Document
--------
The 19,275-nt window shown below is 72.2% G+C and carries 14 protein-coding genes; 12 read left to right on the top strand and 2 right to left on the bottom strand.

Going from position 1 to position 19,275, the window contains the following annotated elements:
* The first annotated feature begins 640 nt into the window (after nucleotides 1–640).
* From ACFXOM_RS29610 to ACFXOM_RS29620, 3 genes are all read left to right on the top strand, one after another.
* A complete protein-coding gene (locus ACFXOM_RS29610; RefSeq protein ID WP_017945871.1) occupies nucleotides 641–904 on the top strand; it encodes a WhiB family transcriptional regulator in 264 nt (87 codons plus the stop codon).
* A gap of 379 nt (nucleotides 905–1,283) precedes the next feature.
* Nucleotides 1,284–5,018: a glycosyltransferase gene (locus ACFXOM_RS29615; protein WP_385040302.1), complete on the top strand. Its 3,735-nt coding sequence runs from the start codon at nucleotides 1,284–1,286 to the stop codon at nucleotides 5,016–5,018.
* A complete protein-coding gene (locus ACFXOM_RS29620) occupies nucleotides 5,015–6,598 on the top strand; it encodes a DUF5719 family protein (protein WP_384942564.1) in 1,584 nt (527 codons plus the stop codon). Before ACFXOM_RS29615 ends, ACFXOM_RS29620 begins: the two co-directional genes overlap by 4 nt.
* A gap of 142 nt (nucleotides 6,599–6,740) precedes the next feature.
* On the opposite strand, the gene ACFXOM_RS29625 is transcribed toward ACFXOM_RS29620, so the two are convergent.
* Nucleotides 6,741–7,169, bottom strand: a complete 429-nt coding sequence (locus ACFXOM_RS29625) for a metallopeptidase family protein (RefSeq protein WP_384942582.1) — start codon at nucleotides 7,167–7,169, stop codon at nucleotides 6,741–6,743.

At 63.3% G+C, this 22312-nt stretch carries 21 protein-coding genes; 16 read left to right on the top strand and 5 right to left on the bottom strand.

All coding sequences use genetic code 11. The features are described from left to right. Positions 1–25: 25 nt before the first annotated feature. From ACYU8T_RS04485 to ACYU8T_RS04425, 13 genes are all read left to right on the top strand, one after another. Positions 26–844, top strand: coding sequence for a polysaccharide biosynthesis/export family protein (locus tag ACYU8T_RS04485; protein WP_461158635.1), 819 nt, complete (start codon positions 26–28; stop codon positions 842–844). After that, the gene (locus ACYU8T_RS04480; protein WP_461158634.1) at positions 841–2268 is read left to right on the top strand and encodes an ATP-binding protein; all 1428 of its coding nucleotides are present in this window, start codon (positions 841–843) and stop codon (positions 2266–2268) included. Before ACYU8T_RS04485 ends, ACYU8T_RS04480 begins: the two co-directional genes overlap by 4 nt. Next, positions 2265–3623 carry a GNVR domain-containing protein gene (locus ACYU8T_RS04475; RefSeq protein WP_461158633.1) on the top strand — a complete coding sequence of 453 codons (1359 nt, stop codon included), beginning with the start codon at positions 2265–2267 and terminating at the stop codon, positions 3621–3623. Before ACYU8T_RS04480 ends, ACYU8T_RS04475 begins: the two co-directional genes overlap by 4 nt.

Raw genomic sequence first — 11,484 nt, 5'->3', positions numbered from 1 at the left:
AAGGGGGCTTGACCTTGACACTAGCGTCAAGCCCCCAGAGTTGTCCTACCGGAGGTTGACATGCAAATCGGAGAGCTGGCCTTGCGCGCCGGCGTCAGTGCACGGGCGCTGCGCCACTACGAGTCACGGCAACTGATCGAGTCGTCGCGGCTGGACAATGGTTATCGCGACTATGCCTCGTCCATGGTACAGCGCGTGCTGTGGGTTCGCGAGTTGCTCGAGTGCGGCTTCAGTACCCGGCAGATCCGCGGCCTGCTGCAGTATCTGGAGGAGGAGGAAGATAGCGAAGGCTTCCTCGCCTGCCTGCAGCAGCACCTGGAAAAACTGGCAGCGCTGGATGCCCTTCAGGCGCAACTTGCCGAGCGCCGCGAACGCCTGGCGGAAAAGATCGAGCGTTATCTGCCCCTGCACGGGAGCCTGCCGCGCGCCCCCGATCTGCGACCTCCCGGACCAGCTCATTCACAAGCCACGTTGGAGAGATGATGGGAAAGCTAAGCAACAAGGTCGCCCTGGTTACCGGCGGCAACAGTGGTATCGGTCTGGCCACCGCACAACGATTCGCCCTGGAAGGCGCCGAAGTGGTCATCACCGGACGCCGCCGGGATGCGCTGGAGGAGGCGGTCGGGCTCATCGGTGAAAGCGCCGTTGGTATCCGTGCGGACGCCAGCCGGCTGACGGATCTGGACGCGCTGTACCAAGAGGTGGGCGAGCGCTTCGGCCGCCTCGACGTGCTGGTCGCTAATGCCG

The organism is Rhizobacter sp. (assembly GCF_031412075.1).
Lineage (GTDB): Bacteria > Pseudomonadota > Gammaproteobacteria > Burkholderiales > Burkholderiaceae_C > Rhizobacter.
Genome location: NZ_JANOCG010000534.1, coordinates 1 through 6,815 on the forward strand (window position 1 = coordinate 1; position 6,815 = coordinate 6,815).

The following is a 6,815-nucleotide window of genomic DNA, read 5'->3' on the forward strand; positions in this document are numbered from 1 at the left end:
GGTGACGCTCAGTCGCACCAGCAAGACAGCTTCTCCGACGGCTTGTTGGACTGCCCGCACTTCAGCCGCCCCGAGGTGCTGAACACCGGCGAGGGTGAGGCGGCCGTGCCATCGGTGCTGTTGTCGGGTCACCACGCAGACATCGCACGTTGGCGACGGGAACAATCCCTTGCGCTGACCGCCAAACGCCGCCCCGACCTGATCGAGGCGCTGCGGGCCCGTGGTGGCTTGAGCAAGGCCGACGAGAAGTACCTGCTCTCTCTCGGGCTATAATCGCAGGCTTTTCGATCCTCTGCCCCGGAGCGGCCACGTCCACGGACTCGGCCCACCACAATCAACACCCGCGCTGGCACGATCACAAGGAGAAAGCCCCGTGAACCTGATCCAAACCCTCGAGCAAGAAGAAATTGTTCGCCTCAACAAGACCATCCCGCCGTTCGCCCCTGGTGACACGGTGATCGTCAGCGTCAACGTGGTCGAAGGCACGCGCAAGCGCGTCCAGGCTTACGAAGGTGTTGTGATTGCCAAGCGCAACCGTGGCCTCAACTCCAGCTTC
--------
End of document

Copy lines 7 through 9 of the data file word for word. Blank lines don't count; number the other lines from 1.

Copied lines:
* Nucleotides 1,284–5,018: a glycosyltransferase gene (locus ACFXOM_RS29615; protein WP_385040302.1), complete on the top strand. Its 3,735-nt coding sequence runs from the start codon at nucleotides 1,284–1,286 to the stop codon at nucleotides 5,016–5,018.
* A complete protein-coding gene (locus ACFXOM_RS29620) occupies nucleotides 5,015–6,598 on the top strand; it encodes a DUF5719 family protein (protein WP_384942564.1) in 1,584 nt (527 codons plus the stop codon). Before ACFXOM_RS29615 ends, ACFXOM_RS29620 begins: the two co-directional genes overlap by 4 nt.
* A gap of 142 nt (nucleotides 6,599–6,740) precedes the next feature.